STAT Madness is on | UNC-Chapel Hill – University of North Carolina

The University is currently operating under normal conditions
Two discoveries from Carolina are competing in this bracket-style national tournament to find the best innovations in science and medicine. Start voting!
It’s tournament time at Carolina, a campus with legendary status as a contender in March Madness.
But this time it’s Carolina scientists who are matched in a bracket-style tournament to pick the best in science and medicine. Known as STAT Madness, the competition features two “teams” from the University of North Carolina at Chapel Hill vying for the popular vote against teams from other leading U.S. research universities.
New discoveries in COVID-19 research dominate the field of 64 teams. Among them is a team of UNC Gillings School of Global Public Health and UNC School of Medicine experts who helped develop molnupiravir, a pill to treat COVID-19 that’s available for high-risk patients.
But it’s anyone’s game, and a Carolina team that created a 3D-printed vaccine patch is also a finalist. The technology by pharmacy and biology experts opens the door for rapid global development of vaccination with a ‘Band-Aid”-style patch; no shot needed.
Voting is open now to help researchers gain national recognition for their work and advance to the next round. Participants can vote multiple times a day.
Because the only treatments for COVID-19 have to be injected at a hospital, the University of North Carolina at Chapel Hill investigated an easier, at-home treatment.
A combination of laboratory work and a phase 2 clinical trial at UNC-Chapel Hill contributed to the development of Merck’s COVID-19 pill, which the U.S. Food and Drug Administration approved last year for emergency use in adults.
When taken at the first sign of symptoms, the pill helps clear the coronavirus and reduces hospitalization and death from COVID-19.
From the early days of the pandemic, Gillings scientists Ralph S. Baric and Timothy P. Sheahan investigated an oral antiviral to treat SARS-CoV-2, the virus that causes COVID-19, work that was advanced during lab research by J. Victor Garcia-Martinez and Angela Wahl at the School of Medicine and Gillings virologist Lisa Gralinski.
Carolina’s impact on the development of molnupiravir was bolstered by a successful clinical trial led by UNC Health critical care physician William B. Fisher.
It’s less pain and more gain with a 3D-printed vaccine patch that delivers vaccination without a shot. Each patch is the size of a fingernail and contains 100 microneedles.
Through 3D printing, the microneedles can be easily customized to develop various vaccine patches for flu, measles, hepatitis or COVID-19 vaccines.
Researchers found that the patch drew a stronger immune response than a conventional shot, despite carrying a much smaller vaccine dose. The 3D-printed patch sets the foundation for vaccination that can be transported without special handing and self-administered.
Joe DeSimone— a 3D printing entrepreneur, an emeritus Carolina faculty member and a current Stanford University professor — developed the 3D printing fabrication with Shaomin Tian, a microbiologist at the UNC School of Medicine and Jillian Perry at the UNC Eshelman School of Pharmacy.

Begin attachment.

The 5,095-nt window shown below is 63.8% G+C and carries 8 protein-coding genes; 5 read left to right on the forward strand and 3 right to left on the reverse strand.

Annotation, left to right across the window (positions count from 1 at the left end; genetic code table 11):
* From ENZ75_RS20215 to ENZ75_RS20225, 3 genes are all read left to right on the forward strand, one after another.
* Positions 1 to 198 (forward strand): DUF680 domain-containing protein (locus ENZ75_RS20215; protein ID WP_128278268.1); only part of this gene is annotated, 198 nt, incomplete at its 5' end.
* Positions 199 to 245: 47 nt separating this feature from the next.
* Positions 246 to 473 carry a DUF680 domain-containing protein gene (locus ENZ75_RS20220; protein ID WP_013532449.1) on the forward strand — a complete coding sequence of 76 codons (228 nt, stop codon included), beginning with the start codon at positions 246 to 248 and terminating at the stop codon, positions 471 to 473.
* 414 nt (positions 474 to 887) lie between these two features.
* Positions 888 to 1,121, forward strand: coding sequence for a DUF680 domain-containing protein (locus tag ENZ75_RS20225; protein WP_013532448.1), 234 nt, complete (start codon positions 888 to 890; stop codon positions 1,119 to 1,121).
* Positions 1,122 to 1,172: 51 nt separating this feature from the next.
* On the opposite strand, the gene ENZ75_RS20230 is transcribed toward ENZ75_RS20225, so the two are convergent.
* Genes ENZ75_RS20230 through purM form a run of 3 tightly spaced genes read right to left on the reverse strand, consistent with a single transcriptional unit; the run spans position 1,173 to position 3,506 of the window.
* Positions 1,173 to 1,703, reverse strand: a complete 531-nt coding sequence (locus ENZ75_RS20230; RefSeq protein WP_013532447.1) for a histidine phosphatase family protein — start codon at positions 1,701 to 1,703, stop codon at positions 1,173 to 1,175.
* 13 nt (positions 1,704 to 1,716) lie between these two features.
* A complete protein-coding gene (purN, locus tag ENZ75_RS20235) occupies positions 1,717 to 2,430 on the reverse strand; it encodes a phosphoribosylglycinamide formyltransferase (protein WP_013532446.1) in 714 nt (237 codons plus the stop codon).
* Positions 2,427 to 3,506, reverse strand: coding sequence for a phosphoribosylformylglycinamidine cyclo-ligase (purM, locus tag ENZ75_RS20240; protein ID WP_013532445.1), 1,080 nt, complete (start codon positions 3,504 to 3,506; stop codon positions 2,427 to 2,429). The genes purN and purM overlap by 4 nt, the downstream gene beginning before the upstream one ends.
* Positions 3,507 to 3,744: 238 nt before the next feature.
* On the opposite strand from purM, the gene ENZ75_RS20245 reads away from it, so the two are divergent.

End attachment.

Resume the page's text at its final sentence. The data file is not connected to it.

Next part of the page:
Voting on will continue through six single-elimination rounds before the winner of the popular vote is announced on April 4.
Starting March 7, masks will no longer be required in most University buildings. This change follows UNC System guidance and comes after the Orange County Health Department announced that starting Monday the county’s indoor mask requirement will be lifted. Masks will still be required on Chapel Hill Transit and in all health care settings on campus.
Nutrition researchers at the UNC Gillings School of Global Public Health are working to realize the promise of fitness trackers by studying what types of personalized messages and guidance can best help users modify their behavior to meet their goals.
Chancellor Kevin M. Guskiewicz discusses how metrics are about more than just numbers. They’re about impact and the ways Carolina is accomplishing its mission of educating the next generation of leaders, serving our state and world, and delivering cutting-edge research that changes lives.
Sartaj Jhooty spent last semester studying at the University of Granada as part of the Carolina Global Launch program, which enables first-year students to spend their fall semester abroad before joining the Carolina community on campus the following spring semester.
Current hemophilia treatments have limitations for a significant number of patients. That’s why Carolina-connected startup GeneVentiv Therapeutics is developing the first universal, single-dose gene therapy for all types of hemophilia, including the toughest cases.
For more than 10 years, the UNC Center for Galápagos Studies has been a hub of collaborative research activity spanning many disciplines, with the potential to impact the globe. Diego Riveros-Iregui and Amanda Thompson, the center’s new interim co-directors, strive to use their own experiences from the islands to expand its reach and grow its reputation as a world-renowned research institution.
© 2022 The University of North Carolina at Chapel Hill


Leave a Comment

Your email address will not be published. Required fields are marked *

Shopping Cart